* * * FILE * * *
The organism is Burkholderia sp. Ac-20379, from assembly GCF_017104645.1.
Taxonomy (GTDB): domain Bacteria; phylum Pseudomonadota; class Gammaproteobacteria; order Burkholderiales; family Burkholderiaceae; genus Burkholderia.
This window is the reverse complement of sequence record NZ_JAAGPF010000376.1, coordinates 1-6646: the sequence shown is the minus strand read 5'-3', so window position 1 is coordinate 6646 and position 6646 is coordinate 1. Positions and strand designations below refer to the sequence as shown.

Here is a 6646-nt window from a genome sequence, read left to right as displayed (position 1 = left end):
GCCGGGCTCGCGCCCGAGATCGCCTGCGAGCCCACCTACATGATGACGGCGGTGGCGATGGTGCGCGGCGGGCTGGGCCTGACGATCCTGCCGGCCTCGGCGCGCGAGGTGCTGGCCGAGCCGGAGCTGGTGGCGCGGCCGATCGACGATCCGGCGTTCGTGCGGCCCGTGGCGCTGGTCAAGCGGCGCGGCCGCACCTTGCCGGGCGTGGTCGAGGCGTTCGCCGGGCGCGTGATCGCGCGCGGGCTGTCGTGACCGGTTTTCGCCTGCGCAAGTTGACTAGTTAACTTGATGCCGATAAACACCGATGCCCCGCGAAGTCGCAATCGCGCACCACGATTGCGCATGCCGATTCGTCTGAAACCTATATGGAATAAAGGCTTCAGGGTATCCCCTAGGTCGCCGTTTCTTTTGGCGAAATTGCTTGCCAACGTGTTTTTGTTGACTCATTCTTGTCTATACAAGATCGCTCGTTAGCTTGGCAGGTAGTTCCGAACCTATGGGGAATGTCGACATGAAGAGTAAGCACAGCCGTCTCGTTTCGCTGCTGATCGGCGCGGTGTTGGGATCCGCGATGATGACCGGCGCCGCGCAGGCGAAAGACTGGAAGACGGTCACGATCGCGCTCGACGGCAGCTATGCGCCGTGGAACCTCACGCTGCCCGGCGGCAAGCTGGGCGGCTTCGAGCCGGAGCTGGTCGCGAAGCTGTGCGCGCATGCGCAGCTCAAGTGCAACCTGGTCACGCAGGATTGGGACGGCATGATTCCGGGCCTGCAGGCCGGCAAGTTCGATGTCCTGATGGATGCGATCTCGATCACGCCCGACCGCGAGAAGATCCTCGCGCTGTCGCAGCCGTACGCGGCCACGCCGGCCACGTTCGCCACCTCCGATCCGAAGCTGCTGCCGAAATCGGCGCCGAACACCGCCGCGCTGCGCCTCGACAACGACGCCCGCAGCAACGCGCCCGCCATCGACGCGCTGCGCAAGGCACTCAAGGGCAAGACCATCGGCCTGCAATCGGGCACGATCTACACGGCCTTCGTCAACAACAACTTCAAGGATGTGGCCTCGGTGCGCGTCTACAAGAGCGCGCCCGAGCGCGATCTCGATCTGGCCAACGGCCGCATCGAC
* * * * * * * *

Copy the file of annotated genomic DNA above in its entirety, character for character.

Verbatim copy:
The organism is Burkholderia sp. Ac-20379, from assembly GCF_017104645.1.
Taxonomy (GTDB): domain Bacteria; phylum Pseudomonadota; class Gammaproteobacteria; order Burkholderiales; family Burkholderiaceae; genus Burkholderia.
This window is the reverse complement of sequence record NZ_JAAGPF010000376.1, coordinates 1-6646: the sequence shown is the minus strand read 5'-3', so window position 1 is coordinate 6646 and position 6646 is coordinate 1. Positions and strand designations below refer to the sequence as shown.

Here is a 6646-nt window from a genome sequence, read left to right as displayed (position 1 = left end):
GCCGGGCTCGCGCCCGAGATCGCCTGCGAGCCCACCTACATGATGACGGCGGTGGCGATGGTGCGCGGCGGGCTGGGCCTGACGATCCTGCCGGCCTCGGCGCGCGAGGTGCTGGCCGAGCCGGAGCTGGTGGCGCGGCCGATCGACGATCCGGCGTTCGTGCGGCCCGTGGCGCTGGTCAAGCGGCGCGGCCGCACCTTGCCGGGCGTGGTCGAGGCGTTCGCCGGGCGCGTGATCGCGCGCGGGCTGTCGTGACCGGTTTTCGCCTGCGCAAGTTGACTAGTTAACTTGATGCCGATAAACACCGATGCCCCGCGAAGTCGCAATCGCGCACCACGATTGCGCATGCCGATTCGTCTGAAACCTATATGGAATAAAGGCTTCAGGGTATCCCCTAGGTCGCCGTTTCTTTTGGCGAAATTGCTTGCCAACGTGTTTTTGTTGACTCATTCTTGTCTATACAAGATCGCTCGTTAGCTTGGCAGGTAGTTCCGAACCTATGGGGAATGTCGACATGAAGAGTAAGCACAGCCGTCTCGTTTCGCTGCTGATCGGCGCGGTGTTGGGATCCGCGATGATGACCGGCGCCGCGCAGGCGAAAGACTGGAAGACGGTCACGATCGCGCTCGACGGCAGCTATGCGCCGTGGAACCTCACGCTGCCCGGCGGCAAGCTGGGCGGCTTCGAGCCGGAGCTGGTCGCGAAGCTGTGCGCGCATGCGCAGCTCAAGTGCAACCTGGTCACGCAGGATTGGGACGGCATGATTCCGGGCCTGCAGGCCGGCAAGTTCGATGTCCTGATGGATGCGATCTCGATCACGCCCGACCGCGAGAAGATCCTCGCGCTGTCGCAGCCGTACGCGGCCACGCCGGCCACGTTCGCCACCTCCGATCCGAAGCTGCTGCCGAAATCGGCGCCGAACACCGCCGCGCTGCGCCTCGACAACGACGCCCGCAGCAACGCGCCCGCCATCGACGCGCTGCGCAAGGCACTCAAGGGCAAGACCATCGGCCTGCAATCGGGCACGATCTACACGGCCTTCGTCAACAACAACTTCAAGGATGTGGCCTCGGTGCGCGTCTACAAGAGCGCGCCCGAGCGCGATCTCGATCTGGCCAACGGCCGCATCGAC